Hull was secured to provide permitting and technical assistance to clients in the shale oil and gas industry to beneficially reuse oil and gas wastewater from wells producing from the Marcellus Shale.
The technology chosen to treat the oil and gas wastewater prior to beneficial reuse consisted of a zero-liquid discharge concentrator (LM-HT® Produced Water Concentrator) designed and developed by Heartland Technology Partners, LLC (LM-HT® is a registered trademark owned by Heartland Technology Partners, LLC.)
The locations chosen to site the concentrators ranged from well pads to compressor stations to landfills. Some facilities were designated to treat only the wastewater from the well pads, while other facilities were designated as commercial treatment facilities. The permitting of these facilities was handled under either the Pennsylvania Department of Environmental Protection (PADEP) Office of Oil and Gas Management using the Approval of Alternative Waste Management Practices application or the PADEP Bureau of Waste Management using the WMGR123 general permit application.
In support of this project, Hull participated in pre-application meetings with multiple regions of the PADEP and several departments within the PADEP to resolve technical issues and to develop a near-uniform approach to permitting across the state. We also worked with clients, regulatory personnel, and subcontractors to educate all stakeholders on the treatment technology and permitting process. Hull developed numerous plans for spills, nuisances, sample collection and system operations at the facilities. We developed an approach to address Naturally Occurring Radioactive Material (NORM) and Technically Enhanced NORM (TENORM) to ensured worker protection and detail the procedures that will be used by the facility operator detect, characterize and manage radioactive material in wastes entering the permitted facility. Hull then obtained PADEP-approval of permits and requests that allowed our clients to treat wastewaters and discharge the resulting water vapor to the atmosphere in lieu of off-site transportation and disposal. If requested, portions of the water vapor stream were recovered for beneficial reuse in hydraulic fracturing.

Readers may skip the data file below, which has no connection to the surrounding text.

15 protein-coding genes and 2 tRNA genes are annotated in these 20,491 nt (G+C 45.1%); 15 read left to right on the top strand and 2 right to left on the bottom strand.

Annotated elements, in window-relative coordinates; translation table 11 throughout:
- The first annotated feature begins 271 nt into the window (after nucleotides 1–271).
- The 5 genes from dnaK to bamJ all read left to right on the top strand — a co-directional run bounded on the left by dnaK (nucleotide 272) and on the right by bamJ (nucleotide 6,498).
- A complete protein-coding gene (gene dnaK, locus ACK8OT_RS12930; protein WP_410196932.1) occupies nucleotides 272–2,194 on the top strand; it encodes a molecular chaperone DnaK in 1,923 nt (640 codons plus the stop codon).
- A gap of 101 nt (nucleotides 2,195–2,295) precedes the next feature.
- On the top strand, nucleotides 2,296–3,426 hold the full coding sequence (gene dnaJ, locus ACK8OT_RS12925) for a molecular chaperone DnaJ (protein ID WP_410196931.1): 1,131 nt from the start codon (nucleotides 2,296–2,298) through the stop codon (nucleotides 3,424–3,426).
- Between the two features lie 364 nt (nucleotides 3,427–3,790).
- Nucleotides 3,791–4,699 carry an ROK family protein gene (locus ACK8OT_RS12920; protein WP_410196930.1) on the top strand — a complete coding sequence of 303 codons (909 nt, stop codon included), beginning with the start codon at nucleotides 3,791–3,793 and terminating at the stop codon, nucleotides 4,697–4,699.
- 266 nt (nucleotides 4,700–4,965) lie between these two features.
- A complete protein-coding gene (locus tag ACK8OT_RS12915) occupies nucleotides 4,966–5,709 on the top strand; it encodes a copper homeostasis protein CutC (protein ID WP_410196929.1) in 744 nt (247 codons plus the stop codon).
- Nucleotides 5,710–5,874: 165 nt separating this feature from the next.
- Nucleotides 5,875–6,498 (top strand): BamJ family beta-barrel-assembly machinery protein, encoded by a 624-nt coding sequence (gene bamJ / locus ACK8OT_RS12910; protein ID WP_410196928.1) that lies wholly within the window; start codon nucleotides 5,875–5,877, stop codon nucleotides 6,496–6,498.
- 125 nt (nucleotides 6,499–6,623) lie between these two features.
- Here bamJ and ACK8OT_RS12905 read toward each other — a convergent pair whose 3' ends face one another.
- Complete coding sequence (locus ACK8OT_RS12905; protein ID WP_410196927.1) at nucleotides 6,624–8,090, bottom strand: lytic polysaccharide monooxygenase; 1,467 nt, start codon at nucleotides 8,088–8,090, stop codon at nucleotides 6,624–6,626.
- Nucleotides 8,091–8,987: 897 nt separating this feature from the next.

All aspects of the treatment and permitting process had to be developed, tested, refined and revised by Hull before an acceptable solution was settled on. In addition, regional differences in geology, wastewater constituents, and regulatory requirements necessitated an adaptable and versatile treatment and permitting strategy.
Dave Mustafaga, PG, CPG